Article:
News of the Ophel excavation is beginning to spread! Over the weekend, we had a surge in traffic here at “The Key to David’s City,” thanks to a nice feature published in Popular Archaeology on Friday. The article summarizes Dr. Mazar’s findings from the first phase—most notably the 70-meter-long and 6-meter-high wall that was constructed during the reign of King Solomon—and quotes one statement Dr. Mazar made to KDC about the potential for discovering more royal structures during this phase.
Despite the controversial nature of digging near the Temple Mount, the periodical says, this excavation is “expected to reveal finds that will further illuminate the historicity of an ancient monumental city that continues to lie at the center of the world’s three largest religions.”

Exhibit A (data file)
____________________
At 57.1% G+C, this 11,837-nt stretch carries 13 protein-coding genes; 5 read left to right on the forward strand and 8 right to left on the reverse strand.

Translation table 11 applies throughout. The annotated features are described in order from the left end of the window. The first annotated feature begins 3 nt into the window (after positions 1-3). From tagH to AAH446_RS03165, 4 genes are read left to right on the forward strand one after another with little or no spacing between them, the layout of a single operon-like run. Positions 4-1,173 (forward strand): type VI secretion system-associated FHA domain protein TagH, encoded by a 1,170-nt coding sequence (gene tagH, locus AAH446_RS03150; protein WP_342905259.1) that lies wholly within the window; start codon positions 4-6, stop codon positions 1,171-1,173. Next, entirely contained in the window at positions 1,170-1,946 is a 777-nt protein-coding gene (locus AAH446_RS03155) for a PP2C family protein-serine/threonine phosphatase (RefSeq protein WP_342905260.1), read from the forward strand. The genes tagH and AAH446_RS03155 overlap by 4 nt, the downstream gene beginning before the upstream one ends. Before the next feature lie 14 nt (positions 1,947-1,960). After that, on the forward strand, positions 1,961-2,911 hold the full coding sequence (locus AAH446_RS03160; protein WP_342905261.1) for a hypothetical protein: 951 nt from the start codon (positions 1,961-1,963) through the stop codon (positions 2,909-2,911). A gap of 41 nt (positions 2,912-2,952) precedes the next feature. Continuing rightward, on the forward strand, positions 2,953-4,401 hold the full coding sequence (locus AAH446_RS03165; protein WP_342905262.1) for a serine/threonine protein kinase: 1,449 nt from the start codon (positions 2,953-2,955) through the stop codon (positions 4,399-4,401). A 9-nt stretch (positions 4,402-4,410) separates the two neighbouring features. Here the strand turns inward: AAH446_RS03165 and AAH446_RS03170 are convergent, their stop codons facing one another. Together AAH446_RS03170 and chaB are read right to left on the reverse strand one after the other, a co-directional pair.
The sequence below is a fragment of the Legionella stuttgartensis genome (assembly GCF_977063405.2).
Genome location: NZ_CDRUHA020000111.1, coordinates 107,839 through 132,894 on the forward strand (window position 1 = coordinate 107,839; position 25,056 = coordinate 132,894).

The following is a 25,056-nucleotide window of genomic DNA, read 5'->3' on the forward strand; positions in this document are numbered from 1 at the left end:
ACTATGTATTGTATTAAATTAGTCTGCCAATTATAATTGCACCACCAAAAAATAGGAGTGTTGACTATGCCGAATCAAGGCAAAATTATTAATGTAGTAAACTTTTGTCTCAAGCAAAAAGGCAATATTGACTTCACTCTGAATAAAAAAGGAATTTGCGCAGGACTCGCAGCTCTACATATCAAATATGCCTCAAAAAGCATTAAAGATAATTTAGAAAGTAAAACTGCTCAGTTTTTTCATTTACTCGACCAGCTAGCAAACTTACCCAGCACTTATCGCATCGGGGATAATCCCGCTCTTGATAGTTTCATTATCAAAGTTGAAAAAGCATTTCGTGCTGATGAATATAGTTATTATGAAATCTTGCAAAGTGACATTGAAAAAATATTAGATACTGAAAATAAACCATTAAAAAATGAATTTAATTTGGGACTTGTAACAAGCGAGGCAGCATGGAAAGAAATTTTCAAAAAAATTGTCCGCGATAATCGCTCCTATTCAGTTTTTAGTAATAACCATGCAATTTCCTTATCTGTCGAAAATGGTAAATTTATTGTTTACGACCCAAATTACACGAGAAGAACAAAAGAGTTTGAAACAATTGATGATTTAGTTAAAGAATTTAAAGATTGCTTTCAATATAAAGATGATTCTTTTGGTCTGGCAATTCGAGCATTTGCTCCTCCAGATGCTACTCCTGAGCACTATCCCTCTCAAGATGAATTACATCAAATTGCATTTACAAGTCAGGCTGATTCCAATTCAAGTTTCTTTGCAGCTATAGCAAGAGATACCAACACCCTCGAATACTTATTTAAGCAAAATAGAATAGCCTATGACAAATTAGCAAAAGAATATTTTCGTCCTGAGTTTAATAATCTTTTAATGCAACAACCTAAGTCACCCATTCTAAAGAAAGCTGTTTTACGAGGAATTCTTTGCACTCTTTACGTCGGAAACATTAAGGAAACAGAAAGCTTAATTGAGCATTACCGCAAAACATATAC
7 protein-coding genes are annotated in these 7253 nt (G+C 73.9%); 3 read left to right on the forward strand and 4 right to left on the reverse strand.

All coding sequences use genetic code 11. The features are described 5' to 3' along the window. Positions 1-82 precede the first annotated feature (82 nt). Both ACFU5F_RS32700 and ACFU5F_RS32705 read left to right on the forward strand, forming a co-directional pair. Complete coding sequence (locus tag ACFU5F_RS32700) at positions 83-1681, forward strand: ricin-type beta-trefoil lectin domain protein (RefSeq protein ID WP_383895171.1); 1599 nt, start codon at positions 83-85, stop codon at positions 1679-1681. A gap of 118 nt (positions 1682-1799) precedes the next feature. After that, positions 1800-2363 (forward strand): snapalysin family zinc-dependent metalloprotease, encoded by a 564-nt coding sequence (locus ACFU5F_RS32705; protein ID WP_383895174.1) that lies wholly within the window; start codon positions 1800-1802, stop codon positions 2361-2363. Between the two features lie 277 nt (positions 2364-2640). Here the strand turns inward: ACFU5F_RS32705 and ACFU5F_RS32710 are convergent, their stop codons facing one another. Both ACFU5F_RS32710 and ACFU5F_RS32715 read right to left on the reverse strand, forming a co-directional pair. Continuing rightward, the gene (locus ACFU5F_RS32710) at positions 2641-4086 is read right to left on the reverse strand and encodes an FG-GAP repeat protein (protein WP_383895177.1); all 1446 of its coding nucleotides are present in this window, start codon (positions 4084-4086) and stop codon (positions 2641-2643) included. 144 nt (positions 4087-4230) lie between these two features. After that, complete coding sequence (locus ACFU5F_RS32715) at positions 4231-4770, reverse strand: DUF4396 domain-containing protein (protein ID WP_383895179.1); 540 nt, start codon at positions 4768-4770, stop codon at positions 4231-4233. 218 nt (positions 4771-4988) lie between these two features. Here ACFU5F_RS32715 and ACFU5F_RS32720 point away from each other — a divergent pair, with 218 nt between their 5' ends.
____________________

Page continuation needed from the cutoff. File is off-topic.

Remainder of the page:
The article concludes by highlighting the contribution Herbert W. Armstrong College has made in support of Dr. Mazar’s excavations—here in Jerusalem and in Edmond, Oklahoma:
…Armstrong College will be publishing updates of dig activities and events at an online site, “The Key to David’s City,” soon after they occur, for public consumption. Over 20 representatives from the college are volunteering at the excavation site.
Some of the artifacts from previous excavations are now exhibited at the Armstrong College campus, including First Temple period artifacts such as the two Hebrew bullae of Gedaliah and Jehucal, individuals noted in the writings of the prophet Jeremiah, and discovered during excavations at the site that has been suggested by Mazar to be the remains of the palace of King David.